Seems to me that freedom is highly desirable. Self-direction, too. As adults, we should be free to do as we please with our lives and our time. But the price for freedom and self-direction is personal responsibility. It isn't anyone else's fault or responsibility when the actions we take have negative consequences - and it's childish (not to mention disgusting) to look around for someone to blame.

Sunday, September 16, 2007

A Perfect Day

Yesterday was a perfect day. We drove back from Scottsdale, where we'd gone on Friday. Why would someone who lives in Las Vegas go to Scottsdale? For a haircut - there is now a Ouidad salon in Scottsdale, which saves me the trouble of going all the way to Florida to get my hair cut. (If you have curly hair, and maybe even if you don't, you understand the critical importance of a good haircut.) Driving trips are easy and fun, and it continues to amaze us that a 4-5-hour drive now takes us to Phoenix or the Grand Canyon or L.A. or Salt Lake City rather than to Ann Arbor or Door County or Minneapolis.

You can drive from Las Vegas to Phoenix and back via Hoover Dam, which really is a modern marvel, or you can avoid the Dam traffic by heading west to Bullhead City, which takes you parallel to the California border and features some of the best high desert landscapes and mountain vistas imaginable.
The drive is incredible pretty much all the way - no cities, very little in the way of signs of human habitation, kind of what the moon might look like if it were warm and red instead of cold and silver. There are mountain ranges of varying sizes and shapes everywhere, including a stretch of weird and beautiful mountains-in-formation (I'm guessing) composed of what look like stuck-together piles of huge rocks, some of their boulder-y edges cantilevered improbably in seeming defiance of gravity. These look as if they couldn't possibly be natural, as if instead some crazed giant child stacked them up for his or our amusement. They cluster around the southern Mojave County line, about 75 miles south of Kingman, AZ. They're also warmly lunar, but very strange; you wouldn't be surprised if they suddenly stood up and started lumbering in a science-fiction rock monster sort of way.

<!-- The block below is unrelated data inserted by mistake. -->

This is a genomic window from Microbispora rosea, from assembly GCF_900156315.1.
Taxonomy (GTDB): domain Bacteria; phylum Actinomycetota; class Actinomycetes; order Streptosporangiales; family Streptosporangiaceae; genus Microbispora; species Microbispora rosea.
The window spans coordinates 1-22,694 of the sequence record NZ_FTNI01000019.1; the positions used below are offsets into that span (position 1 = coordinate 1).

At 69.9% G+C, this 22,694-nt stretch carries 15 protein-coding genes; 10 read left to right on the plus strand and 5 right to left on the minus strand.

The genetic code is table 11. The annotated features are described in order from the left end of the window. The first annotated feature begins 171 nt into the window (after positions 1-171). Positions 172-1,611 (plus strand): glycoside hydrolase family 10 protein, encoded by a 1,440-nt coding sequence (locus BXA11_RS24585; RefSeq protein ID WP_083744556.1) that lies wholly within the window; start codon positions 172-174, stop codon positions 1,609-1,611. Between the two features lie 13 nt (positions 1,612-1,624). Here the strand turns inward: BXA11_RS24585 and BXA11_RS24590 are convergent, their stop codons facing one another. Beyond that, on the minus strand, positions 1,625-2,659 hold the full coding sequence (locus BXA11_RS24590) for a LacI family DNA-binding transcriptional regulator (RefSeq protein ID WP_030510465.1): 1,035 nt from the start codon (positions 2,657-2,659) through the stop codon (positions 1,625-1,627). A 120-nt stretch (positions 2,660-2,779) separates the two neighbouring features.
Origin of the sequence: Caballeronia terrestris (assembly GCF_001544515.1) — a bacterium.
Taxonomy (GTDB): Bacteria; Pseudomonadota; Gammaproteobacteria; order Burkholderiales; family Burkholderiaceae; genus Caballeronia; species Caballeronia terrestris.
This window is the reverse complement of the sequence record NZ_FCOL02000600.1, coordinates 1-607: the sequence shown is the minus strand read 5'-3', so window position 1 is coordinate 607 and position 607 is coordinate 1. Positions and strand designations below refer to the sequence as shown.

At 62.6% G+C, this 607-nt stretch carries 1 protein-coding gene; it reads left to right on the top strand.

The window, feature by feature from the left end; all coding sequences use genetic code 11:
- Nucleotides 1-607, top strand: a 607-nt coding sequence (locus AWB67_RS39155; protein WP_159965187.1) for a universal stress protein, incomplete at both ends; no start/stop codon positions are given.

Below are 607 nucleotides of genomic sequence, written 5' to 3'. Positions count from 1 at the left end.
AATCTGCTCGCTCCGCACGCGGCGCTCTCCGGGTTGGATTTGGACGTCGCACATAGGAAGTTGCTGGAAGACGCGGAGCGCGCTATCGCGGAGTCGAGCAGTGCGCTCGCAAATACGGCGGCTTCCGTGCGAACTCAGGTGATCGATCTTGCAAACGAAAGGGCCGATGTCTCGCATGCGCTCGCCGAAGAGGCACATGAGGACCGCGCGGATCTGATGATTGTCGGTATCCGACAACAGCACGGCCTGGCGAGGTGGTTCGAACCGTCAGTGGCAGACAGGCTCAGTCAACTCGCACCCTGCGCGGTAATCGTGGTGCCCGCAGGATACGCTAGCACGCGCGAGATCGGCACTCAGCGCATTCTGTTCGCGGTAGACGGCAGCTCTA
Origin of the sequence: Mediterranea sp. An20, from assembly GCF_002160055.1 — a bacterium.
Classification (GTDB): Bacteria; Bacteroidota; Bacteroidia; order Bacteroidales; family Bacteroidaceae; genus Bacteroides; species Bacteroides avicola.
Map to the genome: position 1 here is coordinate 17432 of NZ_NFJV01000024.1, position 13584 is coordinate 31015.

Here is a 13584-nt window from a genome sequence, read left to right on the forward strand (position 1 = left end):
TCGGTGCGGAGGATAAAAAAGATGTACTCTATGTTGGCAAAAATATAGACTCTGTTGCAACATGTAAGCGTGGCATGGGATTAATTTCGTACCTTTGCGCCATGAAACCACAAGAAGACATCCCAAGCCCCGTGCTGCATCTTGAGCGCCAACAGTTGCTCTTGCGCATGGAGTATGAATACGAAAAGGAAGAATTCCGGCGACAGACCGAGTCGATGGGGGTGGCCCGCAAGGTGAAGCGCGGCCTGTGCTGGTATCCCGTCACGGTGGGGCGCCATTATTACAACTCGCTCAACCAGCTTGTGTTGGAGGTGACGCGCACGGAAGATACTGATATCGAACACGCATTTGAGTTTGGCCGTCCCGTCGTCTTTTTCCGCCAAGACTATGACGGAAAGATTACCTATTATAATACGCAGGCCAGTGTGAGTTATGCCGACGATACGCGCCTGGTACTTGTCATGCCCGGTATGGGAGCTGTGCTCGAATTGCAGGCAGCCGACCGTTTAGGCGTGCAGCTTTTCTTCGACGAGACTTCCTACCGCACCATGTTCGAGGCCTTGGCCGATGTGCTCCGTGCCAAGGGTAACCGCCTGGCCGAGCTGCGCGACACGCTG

The drive is also full of lush desert landscapes. I used to think the desert in bloom was too subtle to call lush, but two and a half years of living in a desert have evidently trained my eye to see differently. Forests in the desert are nothing like forests in Alaska or the Midwest. Here, there is plenty of space between trees, all of which are in a constant battle for their share of what little water there is. And everything is dwarfed by the surrounding mountains and enormous sky; desert forests don't even begin to block out the sunlight. Their density is a whole different thing. But along the Joshua Forest Parkway, there are thousands of Joshua trees, their shape stunted, even tortured, but still arching and graceful, their bursts of whitish leaves looking like a frost of flowers on the tips of their many crooked branches. Further south, there are forests of saguaro cacti - surely the coolest plant in the world. Some just stalks, others with multiple arms, all pinstriped with prickles, the saguaro stand like beacons waving hello or goodbye as we drive by. I love knowing that they swell up when it rains, hoarding the water for months to come and slowly deflating as they use it up. Unlike our part of Nevada, where the mountains are mostly bare rock, Arizona's mountains and hills are covered in shrubs and cacti and flowering clumps of plants. This looks messy to me after the peaceful, pristine rock that I love, but it's also beautiful and it puts me in mind of how weird plant life is: plants accomplish nothing but survival and growth. Beauty, too, I suppose, but that's of no import to them.